doi:10.1021/cb300729y
PMCID: PMC3833278  PMID: 23534475
13.  Exploring the Trypanosoma brucei Hsp83 Potential as a Target for Structure Guided Drug Design 
Human African trypanosomiasis is a neglected parasitic disease that is fatal if untreated. The current drugs available to eliminate the causative agent Trypanosoma brucei have multiple liabilities, including toxicity, increasing problems due to treatment failure and limited efficacy. There are two approaches to discover novel antimicrobial drugs - whole-cell screening and target-based discovery. In the latter case, there is a need to identify and validate novel drug targets in Trypanosoma parasites. The heat shock proteins (Hsp), while best known as cancer targets with a number of drug candidates in clinical development, are a family of emerging targets for infectious diseases. In this paper, we report the exploration of T. brucei Hsp83 – a homolog of human Hsp90 – as a drug target using multiple biophysical and biochemical techniques. Our approach included the characterization of the chemical sensitivity of the parasitic chaperone against a library of known Hsp90 inhibitors by means of differential scanning fluorimetry (DSF). Several compounds identified by this screening procedure were further studied using isothermal titration calorimetry (ITC) and X-ray crystallography, as well as tested in parasite growth inhibitions assays. These experiments led us to the identification of a benzamide derivative compound capable of interacting with TbHsp83 more strongly than with its human homologs and structural rationalization of this selectivity. The results highlight the opportunities created by subtle structural differences to develop new series of compounds to selectively target the Trypanosoma brucei chaperone and effectively kill the sleeping sickness parasite.
Author Summary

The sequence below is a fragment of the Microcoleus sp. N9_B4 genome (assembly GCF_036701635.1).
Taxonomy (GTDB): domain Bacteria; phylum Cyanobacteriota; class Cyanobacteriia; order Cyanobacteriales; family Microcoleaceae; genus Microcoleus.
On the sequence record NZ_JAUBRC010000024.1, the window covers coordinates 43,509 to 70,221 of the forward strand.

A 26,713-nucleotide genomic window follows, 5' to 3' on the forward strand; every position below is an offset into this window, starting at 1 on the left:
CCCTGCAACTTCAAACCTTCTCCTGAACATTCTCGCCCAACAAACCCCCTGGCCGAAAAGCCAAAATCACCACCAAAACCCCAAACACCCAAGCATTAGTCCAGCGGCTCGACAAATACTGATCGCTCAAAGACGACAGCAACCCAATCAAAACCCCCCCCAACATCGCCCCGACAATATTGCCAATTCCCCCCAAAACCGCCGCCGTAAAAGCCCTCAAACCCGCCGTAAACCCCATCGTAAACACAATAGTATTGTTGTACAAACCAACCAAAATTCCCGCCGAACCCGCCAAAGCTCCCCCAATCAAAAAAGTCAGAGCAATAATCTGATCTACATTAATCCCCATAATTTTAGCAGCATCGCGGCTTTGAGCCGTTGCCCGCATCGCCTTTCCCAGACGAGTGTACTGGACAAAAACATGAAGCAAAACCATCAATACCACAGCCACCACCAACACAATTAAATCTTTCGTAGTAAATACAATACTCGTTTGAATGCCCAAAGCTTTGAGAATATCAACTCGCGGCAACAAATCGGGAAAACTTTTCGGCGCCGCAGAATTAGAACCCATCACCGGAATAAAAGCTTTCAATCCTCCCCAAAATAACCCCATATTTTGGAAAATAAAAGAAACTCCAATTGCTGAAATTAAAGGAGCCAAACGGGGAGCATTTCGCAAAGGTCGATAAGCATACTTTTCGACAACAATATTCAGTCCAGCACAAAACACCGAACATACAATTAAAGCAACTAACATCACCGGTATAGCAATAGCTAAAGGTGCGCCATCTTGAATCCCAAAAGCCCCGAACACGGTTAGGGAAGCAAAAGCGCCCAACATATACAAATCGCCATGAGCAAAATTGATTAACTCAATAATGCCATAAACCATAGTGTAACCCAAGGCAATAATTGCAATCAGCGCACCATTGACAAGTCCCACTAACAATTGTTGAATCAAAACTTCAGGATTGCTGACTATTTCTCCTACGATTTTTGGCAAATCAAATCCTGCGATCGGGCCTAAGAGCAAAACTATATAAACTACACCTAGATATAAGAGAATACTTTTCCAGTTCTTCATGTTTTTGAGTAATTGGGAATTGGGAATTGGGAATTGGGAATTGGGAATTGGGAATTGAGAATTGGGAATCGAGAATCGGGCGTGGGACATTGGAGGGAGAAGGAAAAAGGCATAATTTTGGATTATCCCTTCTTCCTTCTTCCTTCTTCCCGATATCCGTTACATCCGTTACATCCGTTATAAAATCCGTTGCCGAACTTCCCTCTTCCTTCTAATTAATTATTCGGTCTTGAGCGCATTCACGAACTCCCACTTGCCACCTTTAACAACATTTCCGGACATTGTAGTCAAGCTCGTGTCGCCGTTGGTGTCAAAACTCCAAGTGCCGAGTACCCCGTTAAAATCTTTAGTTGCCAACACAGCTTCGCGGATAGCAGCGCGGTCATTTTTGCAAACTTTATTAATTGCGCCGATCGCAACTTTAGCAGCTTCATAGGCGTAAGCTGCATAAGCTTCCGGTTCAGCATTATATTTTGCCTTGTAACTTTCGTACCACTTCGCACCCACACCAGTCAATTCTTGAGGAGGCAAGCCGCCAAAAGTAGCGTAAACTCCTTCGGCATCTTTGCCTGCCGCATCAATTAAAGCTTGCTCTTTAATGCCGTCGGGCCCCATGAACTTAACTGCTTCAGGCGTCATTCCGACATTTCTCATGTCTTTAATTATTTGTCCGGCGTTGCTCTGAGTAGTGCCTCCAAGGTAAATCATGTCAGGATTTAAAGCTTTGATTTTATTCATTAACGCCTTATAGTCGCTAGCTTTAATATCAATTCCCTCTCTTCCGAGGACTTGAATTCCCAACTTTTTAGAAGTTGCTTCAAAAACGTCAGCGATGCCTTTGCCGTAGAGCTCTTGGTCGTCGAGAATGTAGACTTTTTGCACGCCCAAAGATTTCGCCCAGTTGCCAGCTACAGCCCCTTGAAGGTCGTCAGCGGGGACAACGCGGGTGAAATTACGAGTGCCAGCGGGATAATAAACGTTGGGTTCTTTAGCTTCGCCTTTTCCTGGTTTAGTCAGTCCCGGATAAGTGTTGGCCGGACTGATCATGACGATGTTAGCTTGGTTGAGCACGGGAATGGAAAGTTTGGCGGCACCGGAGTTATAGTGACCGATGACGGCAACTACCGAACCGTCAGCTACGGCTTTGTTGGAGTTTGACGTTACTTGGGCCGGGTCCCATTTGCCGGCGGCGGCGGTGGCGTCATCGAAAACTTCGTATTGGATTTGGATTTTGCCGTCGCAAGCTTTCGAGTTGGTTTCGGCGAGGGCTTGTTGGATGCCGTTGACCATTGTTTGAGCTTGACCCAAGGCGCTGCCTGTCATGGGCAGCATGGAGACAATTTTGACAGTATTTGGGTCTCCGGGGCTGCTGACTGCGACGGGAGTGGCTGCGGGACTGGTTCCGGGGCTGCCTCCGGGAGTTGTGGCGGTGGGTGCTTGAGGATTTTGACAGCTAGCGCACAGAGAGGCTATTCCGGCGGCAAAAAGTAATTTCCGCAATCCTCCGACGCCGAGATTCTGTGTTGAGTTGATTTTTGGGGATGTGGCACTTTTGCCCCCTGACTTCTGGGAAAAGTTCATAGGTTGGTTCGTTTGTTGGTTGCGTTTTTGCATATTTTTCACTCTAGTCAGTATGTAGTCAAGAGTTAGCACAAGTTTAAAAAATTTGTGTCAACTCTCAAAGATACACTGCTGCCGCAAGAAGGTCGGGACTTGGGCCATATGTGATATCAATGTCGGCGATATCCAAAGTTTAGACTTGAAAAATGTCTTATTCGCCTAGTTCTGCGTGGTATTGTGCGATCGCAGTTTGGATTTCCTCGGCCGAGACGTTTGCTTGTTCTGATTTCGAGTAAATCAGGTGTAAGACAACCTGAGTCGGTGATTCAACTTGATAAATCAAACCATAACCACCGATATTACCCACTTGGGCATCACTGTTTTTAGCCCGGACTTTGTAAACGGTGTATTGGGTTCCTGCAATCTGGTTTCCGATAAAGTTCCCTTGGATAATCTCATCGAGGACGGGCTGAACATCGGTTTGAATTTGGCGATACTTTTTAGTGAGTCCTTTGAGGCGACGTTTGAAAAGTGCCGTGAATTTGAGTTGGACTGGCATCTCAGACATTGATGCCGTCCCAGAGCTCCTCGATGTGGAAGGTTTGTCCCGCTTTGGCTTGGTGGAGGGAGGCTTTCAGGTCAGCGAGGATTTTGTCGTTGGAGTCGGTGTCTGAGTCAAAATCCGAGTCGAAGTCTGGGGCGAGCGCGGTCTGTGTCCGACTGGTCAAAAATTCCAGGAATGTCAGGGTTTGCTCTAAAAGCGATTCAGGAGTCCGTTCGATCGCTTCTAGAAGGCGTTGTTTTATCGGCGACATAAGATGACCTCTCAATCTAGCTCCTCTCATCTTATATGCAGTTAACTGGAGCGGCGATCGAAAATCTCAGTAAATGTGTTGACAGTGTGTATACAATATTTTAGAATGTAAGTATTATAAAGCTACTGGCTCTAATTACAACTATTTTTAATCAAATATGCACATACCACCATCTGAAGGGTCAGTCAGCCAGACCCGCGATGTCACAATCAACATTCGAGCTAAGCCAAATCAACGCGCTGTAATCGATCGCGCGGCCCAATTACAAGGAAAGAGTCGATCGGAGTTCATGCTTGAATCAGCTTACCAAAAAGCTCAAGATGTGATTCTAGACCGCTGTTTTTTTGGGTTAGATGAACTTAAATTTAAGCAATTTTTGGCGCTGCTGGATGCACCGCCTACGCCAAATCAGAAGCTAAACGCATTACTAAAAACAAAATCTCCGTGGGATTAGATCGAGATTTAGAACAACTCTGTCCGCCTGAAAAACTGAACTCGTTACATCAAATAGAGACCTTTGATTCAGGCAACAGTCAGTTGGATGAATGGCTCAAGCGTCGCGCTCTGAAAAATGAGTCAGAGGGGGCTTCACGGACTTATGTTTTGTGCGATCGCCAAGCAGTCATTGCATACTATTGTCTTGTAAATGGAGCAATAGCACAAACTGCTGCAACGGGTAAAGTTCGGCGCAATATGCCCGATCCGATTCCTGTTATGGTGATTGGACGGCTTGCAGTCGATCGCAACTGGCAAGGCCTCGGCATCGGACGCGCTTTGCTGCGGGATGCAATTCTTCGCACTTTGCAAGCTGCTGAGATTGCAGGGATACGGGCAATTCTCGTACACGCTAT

Sleeping sickness, or human African trypanosomiasis (HAT), is a deadly neglected disease for which new therapeutic options are badly needed. Current drugs have several liabilities including toxicity and route of administration limiting their efficacy to combat the disease. Our study aimed at validating a potential new drug target against Trypanosoma brucei, its heat shock protein 83 (Hsp83). The chaperone was screened against a repurposed library composed of inhibitors against the human Hsp90. The compounds were assayed in their ability to bind the T. brucei protein and to kill the parasite. Our work has identified selective and high-affinity chemical compounds targeting the parasitic Hsp83. Additionally, structural studies were conducted to explore the observed selectivity of selected inhibitors. Our work has validated T. brucei Hsp83 as a potential target for future drug discovery campaigns. It has also shown the strength of repurposing chemical libraries developed against human proteins, emphasizing the possibility to piggyback current and past drug discovery efforts for other diseases in the search for new drugs against neglected tropical diseases.
doi:10.1371/journal.pntd.0002492
PMCID: PMC3798429  PMID: 24147171
14.  From On-Target to Off-Target Activity: Identification and Optimisation of Trypanosoma brucei GSK3 Inhibitors and Their Characterisation as Anti-Trypanosoma brucei Drug Discovery Lead Molecules 
Chemmedchem  2013;8(7):1127-1137.
Human African trypanosomiasis (HAT) is a life-threatening disease with approximately 30 000–40 000 new cases each year. Trypanosoma brucei protein kinase GSK3 short (TbGSK3) is required for parasite growth and survival. Herein we report a screen of a focused kinase library against T. brucei GSK3. From this we identified a series of several highly ligand-efficient TbGSK3 inhibitors. Following the hit validation process, we optimised a series of diaminothiazoles, identifying low-nanomolar inhibitors of TbGSK3 that are potent in vitro inhibitors of T. brucei proliferation. We show that the TbGSK3 pharmacophore overlaps with that of one or more additional molecular targets.